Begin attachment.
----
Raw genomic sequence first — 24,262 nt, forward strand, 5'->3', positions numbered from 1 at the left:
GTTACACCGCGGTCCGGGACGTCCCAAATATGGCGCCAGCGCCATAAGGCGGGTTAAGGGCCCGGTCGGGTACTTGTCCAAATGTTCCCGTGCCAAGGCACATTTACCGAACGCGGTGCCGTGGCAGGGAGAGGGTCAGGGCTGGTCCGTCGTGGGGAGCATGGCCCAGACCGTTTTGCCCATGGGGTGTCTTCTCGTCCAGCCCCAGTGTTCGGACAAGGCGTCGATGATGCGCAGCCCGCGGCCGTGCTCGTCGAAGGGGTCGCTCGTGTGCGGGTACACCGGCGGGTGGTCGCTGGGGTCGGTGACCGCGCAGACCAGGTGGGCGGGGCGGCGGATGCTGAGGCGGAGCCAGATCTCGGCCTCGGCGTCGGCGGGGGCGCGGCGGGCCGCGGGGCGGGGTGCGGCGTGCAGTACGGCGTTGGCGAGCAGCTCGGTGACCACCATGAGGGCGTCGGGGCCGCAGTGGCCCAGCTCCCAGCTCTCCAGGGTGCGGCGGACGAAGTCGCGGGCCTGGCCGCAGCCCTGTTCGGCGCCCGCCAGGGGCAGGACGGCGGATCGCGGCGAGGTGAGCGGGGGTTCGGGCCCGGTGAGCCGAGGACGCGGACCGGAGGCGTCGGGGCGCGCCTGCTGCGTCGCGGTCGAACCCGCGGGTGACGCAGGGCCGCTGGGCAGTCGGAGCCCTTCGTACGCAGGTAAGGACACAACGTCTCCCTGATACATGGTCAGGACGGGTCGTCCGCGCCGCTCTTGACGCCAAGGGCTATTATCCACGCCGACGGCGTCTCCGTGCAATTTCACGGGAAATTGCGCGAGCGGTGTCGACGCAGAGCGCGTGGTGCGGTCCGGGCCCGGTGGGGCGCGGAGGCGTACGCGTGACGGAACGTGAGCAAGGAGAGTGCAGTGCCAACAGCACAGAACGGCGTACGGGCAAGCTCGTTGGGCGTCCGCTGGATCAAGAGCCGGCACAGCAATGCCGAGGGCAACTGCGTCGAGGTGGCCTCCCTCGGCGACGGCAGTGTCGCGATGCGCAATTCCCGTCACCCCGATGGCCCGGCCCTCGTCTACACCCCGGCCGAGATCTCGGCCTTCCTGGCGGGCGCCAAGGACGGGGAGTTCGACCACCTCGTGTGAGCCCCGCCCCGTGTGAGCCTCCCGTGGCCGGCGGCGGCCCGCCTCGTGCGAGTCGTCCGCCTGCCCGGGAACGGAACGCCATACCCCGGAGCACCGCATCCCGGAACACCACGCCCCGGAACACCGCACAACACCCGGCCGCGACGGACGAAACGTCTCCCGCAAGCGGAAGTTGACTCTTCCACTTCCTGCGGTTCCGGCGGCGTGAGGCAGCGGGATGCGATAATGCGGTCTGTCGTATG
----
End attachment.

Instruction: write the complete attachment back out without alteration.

Raw genomic sequence first — 24,262 nt, forward strand, 5'->3', positions numbered from 1 at the left:
GTTACACCGCGGTCCGGGACGTCCCAAATATGGCGCCAGCGCCATAAGGCGGGTTAAGGGCCCGGTCGGGTACTTGTCCAAATGTTCCCGTGCCAAGGCACATTTACCGAACGCGGTGCCGTGGCAGGGAGAGGGTCAGGGCTGGTCCGTCGTGGGGAGCATGGCCCAGACCGTTTTGCCCATGGGGTGTCTTCTCGTCCAGCCCCAGTGTTCGGACAAGGCGTCGATGATGCGCAGCCCGCGGCCGTGCTCGTCGAAGGGGTCGCTCGTGTGCGGGTACACCGGCGGGTGGTCGCTGGGGTCGGTGACCGCGCAGACCAGGTGGGCGGGGCGGCGGATGCTGAGGCGGAGCCAGATCTCGGCCTCGGCGTCGGCGGGGGCGCGGCGGGCCGCGGGGCGGGGTGCGGCGTGCAGTACGGCGTTGGCGAGCAGCTCGGTGACCACCATGAGGGCGTCGGGGCCGCAGTGGCCCAGCTCCCAGCTCTCCAGGGTGCGGCGGACGAAGTCGCGGGCCTGGCCGCAGCCCTGTTCGGCGCCCGCCAGGGGCAGGACGGCGGATCGCGGCGAGGTGAGCGGGGGTTCGGGCCCGGTGAGCCGAGGACGCGGACCGGAGGCGTCGGGGCGCGCCTGCTGCGTCGCGGTCGAACCCGCGGGTGACGCAGGGCCGCTGGGCAGTCGGAGCCCTTCGTACGCAGGTAAGGACACAACGTCTCCCTGATACATGGTCAGGACGGGTCGTCCGCGCCGCTCTTGACGCCAAGGGCTATTATCCACGCCGACGGCGTCTCCGTGCAATTTCACGGGAAATTGCGCGAGCGGTGTCGACGCAGAGCGCGTGGTGCGGTCCGGGCCCGGTGGGGCGCGGAGGCGTACGCGTGACGGAACGTGAGCAAGGAGAGTGCAGTGCCAACAGCACAGAACGGCGTACGGGCAAGCTCGTTGGGCGTCCGCTGGATCAAGAGCCGGCACAGCAATGCCGAGGGCAACTGCGTCGAGGTGGCCTCCCTCGGCGACGGCAGTGTCGCGATGCGCAATTCCCGTCACCCCGATGGCCCGGCCCTCGTCTACACCCCGGCCGAGATCTCGGCCTTCCTGGCGGGCGCCAAGGACGGGGAGTTCGACCACCTCGTGTGAGCCCCGCCCCGTGTGAGCCTCCCGTGGCCGGCGGCGGCCCGCCTCGTGCGAGTCGTCCGCCTGCCCGGGAACGGAACGCCATACCCCGGAGCACCGCATCCCGGAACACCACGCCCCGGAACACCGCACAACACCCGGCCGCGACGGACGAAACGTCTCCCGCAAGCGGAAGTTGACTCTTCCACTTCCTGCGGTTCCGGCGGCGTGAGGCAGCGGGATGCGATAATGCGGTCTGTCGTATG